Brendan McKnight likes snowdomes
Desktop Magazine covers from the past few years – top images from the 1990’s, bottom left 2000’s, and the current 25th Birthday issue is bottom right!
MAN WEEK sadly draws to a close today, but we’re leaving on a high note! I am SUPER excited to share this interview with one of Melbourne’s most inspiring creative young men – Brendan McKnight, editor of Desktop Magazine. You’ve heard about Brendan briefly here. He probably really doesn’t want me harping on about it, but I just can’t avoid mentioning that Mr McKnight is one hell of an over achiever – having landed the role as editor of Desktop at just 26 years of age (I’m pretty sure he must be 27 by now, however).
Whilst his appointment might perhaps have initially been met with a few raised eyebrows, Brendan has absolutely proven himself, heading up a massive magazine re-vamp earlier this year that has seen news stand sales increase by 260%, and subscriptions by 300%! I’d call that a pretty epic return on investment. Or ROI, for the grownups out there :) What is most awesome about Brendan though, aside from his wunderkind creative credentials, is that above all, he is such a genuinely lovely and extremely modest guy. Truly. And he returns emails REALLY quickly. I am thinking actually that this might be his secret weapon.
Desktop magazine showcases the best in Australian advertising, graphic design and print media, and is celebrating it’s 25TH BIRTHDAY this week! The anniversary issue, which went on sale yesterday, marks this auspicious occasion with a special Guest Editor – much respected local creative Andrew Ashton of Studio Pip & Co. It’s a fab issue, in which Brendan and Andrew have been keen to look forward as much as back – creating a kind of ‘time capsule’ which documents the current Australian design landscape for future design enthusiasts! (There is no montage of 25 years worth of magazine covers to be seen, they promise!)
Brendan would love to send out 5 copies of Desktop’s current birthday issue to 5 TDF readers! To be in the running, please leave your comment on this post before 10.00pm this evening! 5 winners will be drawn and random and contacted by email tomorrow.
Desktop Magazine 25th anniversary edition – guest edited by Andrew Ashton of Studio Pip & Co
Tell us a little about your background – what did you originally study, and what path led you to your current role as editor of Desktop Magazine?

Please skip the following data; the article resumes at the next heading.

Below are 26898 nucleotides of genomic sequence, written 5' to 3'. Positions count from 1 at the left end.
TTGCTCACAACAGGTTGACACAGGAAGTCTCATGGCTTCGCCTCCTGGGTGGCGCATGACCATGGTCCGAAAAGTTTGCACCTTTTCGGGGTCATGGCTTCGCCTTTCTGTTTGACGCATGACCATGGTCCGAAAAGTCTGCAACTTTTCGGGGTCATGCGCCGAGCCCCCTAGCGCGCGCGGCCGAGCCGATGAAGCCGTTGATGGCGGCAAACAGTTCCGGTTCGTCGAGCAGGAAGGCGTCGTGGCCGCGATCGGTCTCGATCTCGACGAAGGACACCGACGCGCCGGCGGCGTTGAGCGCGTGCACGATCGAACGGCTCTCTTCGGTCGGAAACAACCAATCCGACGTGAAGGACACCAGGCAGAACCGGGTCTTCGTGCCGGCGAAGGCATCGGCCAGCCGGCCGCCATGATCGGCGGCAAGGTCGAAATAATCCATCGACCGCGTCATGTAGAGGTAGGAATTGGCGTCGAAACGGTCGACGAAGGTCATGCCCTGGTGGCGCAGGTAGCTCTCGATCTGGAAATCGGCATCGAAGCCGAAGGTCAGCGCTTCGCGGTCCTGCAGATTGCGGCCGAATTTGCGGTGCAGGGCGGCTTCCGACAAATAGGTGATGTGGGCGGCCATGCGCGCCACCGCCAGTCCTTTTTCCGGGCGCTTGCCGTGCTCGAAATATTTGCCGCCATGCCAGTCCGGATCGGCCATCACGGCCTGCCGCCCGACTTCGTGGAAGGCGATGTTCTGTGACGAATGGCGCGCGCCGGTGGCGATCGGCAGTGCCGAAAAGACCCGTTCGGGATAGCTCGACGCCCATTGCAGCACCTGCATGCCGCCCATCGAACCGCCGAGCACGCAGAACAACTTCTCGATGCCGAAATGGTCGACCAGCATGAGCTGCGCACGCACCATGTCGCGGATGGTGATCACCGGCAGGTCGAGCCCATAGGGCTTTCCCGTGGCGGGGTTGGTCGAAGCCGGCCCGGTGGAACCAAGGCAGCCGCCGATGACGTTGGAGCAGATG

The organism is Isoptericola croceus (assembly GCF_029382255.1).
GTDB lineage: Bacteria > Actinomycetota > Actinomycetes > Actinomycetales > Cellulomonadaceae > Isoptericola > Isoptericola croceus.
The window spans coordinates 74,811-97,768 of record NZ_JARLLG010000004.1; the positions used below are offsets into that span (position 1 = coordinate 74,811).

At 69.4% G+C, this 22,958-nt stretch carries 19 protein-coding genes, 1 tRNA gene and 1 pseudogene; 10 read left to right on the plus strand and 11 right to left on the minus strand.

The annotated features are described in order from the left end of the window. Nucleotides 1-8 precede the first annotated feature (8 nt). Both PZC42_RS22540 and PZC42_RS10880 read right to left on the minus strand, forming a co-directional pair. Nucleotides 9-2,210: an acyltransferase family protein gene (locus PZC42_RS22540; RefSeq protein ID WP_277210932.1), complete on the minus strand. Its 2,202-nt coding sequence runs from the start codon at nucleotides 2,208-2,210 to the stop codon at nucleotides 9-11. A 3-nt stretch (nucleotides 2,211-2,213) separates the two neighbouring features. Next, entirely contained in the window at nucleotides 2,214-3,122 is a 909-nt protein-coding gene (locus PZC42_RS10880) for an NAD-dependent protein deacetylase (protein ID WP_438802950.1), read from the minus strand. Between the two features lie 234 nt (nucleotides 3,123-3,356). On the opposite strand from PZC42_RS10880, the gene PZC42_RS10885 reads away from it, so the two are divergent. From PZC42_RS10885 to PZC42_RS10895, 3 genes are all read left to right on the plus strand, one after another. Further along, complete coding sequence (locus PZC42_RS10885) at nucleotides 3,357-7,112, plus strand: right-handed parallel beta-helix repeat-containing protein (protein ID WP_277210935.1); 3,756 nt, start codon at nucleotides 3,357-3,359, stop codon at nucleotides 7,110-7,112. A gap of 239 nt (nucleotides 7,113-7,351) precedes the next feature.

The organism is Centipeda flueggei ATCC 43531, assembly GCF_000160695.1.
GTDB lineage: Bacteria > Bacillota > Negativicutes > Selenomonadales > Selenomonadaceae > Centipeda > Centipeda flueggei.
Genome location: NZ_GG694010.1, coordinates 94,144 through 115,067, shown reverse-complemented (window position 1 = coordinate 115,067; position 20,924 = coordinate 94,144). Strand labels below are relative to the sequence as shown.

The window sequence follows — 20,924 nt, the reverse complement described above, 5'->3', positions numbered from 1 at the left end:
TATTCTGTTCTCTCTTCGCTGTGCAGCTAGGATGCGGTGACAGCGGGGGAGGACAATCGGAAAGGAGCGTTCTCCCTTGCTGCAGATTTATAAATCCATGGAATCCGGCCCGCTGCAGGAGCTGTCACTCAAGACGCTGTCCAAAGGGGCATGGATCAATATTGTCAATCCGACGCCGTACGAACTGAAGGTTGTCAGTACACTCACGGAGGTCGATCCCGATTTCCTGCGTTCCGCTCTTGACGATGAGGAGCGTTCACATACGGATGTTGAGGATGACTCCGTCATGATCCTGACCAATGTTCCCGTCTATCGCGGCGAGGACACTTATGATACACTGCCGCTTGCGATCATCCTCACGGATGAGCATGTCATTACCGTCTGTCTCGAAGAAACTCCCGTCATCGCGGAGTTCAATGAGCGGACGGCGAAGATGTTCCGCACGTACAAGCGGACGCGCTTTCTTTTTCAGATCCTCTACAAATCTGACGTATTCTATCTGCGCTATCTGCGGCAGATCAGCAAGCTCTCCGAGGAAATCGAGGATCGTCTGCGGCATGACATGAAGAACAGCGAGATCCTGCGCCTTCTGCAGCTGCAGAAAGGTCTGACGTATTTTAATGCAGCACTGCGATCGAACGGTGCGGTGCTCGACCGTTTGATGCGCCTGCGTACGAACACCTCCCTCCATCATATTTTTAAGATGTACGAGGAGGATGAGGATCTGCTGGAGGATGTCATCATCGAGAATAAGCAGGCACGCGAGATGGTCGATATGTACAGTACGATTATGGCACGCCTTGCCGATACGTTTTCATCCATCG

I grew up in Melbourne’s Western Suburbs and had a pretty strong interest in media and design all through high school. I went on to study Media Arts at RMIT, I graduated from that, then escaped for four years. I lived in Tanzania, East Africa for six months teaching at a school and helping develop an arts curriculum, before heading north to do the Europe thing. I was in London for about three and a half years, firstly working for a huge design studio called FITCH, and later at Nokia Design in Soho, where they do most of the research, development and design for Nokia phones (both product design and user interface). I started writing freelance for a few magazines and design/trend blogs – most of it was unpaid, but I loved it. I headed back to Melbourne early last year, nabbed the role as online editor for desktop, and pretty quickly scored the promotion to editor.
The new-look Desktop launched earlier this year and has been brilliantly received – you must be thrilled with the response. What were your goals for the magazine re-vamp, and what challenges did you face realising this vision?
Yeah, we’ve been absolutely thrilled with the response. The feedback and support from the industry has been terrific. I’m into the seventh issue since the relaunch, and having them all sit next to each other on my desk makes me pretty proud. It was a challenging task at times, as I was thrown head first into the deep end, but I loved every minute of it. The goals for the relaunch were to refocus the magazine, sharpen the content and editorial direction, and physically give the magazine a complete overhaul. It’s a magazine about design so it should look good itself! From masthead to typefaces to size to paperstock – everything changed. We’ve gone from a glossy mag (the “Women’s Day of design magazines” as someone called it in a focus group), to a beautiful tactile publication that is lovely to touch and hold.